Facing Unexpected Tax Debt? Here are 9 Smart Moves to Make Right Now

MANAGE MONEY - TAXES
Don’t panic if you’re hit with a tax bill you can’t pay. Follow these tips instead.
Last updated March 31, 2023 | By Will Vitka Edited By Chris Kissell
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Everyone understands the stress of tax season. There are a variety of outcomes that might unfold after you file a return.

The best scenario is probably when you attain financial feng shui and no money changes hands. You don’t get a refund, but you also do not owe the government anything.

However, sometimes, you find yourself saddled with a tax bill. That bad outcome grows worse if you can’t afford to pay.

Don’t panic. Following are nine moves that can help you get out of debt.

Don't run away from the problem

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Running from tax debt doesn’t solve anything. In fact, it’s a terrible idea. All kinds of awful things can happen if you try to skip out on paying the IRS.

Interest on what you owe kicks in from the due date of the return and compounds daily, according to the IRS. Then there is a failure-to-pay penalty that starts at 0.5% for each month until it maxes out at 25%.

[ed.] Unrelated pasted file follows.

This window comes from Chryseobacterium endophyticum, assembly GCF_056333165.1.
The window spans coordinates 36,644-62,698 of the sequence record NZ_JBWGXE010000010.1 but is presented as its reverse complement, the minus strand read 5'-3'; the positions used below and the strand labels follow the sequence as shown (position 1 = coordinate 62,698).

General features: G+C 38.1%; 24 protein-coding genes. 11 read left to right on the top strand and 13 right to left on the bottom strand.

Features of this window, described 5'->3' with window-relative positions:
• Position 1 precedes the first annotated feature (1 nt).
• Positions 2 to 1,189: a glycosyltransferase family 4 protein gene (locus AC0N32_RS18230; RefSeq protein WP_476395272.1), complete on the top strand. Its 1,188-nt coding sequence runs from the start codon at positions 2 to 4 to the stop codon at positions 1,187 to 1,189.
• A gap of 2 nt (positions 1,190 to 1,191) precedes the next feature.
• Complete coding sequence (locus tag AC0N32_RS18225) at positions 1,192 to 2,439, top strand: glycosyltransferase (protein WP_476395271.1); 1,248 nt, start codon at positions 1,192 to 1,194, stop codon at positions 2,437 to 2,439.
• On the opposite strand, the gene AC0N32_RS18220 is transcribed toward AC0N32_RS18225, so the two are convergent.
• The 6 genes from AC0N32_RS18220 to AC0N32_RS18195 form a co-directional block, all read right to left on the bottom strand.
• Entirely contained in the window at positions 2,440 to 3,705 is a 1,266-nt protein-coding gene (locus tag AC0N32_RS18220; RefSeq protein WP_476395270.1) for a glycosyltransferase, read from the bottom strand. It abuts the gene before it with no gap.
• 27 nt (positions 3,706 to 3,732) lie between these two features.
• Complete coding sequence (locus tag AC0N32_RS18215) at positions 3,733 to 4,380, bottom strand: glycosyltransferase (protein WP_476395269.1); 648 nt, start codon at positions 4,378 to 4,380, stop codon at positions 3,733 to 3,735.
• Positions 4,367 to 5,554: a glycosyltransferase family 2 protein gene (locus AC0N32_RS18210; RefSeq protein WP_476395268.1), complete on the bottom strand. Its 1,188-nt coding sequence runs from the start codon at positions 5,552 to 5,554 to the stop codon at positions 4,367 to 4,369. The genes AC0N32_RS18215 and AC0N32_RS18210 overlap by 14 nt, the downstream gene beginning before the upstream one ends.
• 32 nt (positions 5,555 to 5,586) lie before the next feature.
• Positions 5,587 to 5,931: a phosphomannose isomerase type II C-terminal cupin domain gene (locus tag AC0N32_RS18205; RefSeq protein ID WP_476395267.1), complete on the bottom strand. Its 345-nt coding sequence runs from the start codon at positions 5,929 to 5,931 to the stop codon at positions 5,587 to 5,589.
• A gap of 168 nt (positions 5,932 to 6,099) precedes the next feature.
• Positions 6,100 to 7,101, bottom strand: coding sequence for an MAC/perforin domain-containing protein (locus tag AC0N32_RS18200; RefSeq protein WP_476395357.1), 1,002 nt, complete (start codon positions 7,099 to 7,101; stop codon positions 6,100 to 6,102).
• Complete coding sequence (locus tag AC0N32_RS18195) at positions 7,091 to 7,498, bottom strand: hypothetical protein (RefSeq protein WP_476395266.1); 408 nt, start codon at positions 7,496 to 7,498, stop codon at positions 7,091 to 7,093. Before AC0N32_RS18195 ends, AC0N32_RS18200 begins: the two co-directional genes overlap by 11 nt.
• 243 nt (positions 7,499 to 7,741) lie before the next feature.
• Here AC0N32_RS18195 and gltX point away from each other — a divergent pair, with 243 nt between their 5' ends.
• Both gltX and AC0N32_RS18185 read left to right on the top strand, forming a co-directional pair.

So, your tax debt doesn’t go away if you ignore it. It just gets worse. The IRS may take various steps to collect the debt, from filing a tax lien to seizing property.

File a return even if you can’t pay

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Even if you cannot pay your debt, you still should file a tax return. If your return is more than 60 days late, there is a minimum penalty of either $435 or 100% of what you owe in taxes, whichever is less, the IRS says.

If you are unable or unwilling to file before the deadline, ask for an extension. Just keep in mind that while an extension gives you more time to file the return itself, it does not extend the deadline for paying what you owe.

Get a short-term extension

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If you need just a little bit more time to pay, the IRS might give you 180 days to deliver the full amount you owe, provided you owe less than $100,000 in combined tax, penalties, and interest.

Just note that interest and penalties continue to grow until your liability is paid in full. You can apply for an IRS payment plan online at the IRS website.

Request a hardship extension

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If you’re having a tough time paying the IRS what you owe, you’re not alone. That’s why the agency has a hardship extension.

The onus is on you to prove that paying your tax debt on deadline would cause you financial hardship. You will need to fill out Form 1127. In the instructions for this form, the IRS describes undue hardship as “more than an inconvenience.”

You will still owe interest on any unpaid tax until you finally meet the obligation in full.

Get a long-term payment plan

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If you need more than 180 days, the IRS offers a long-term installment plan.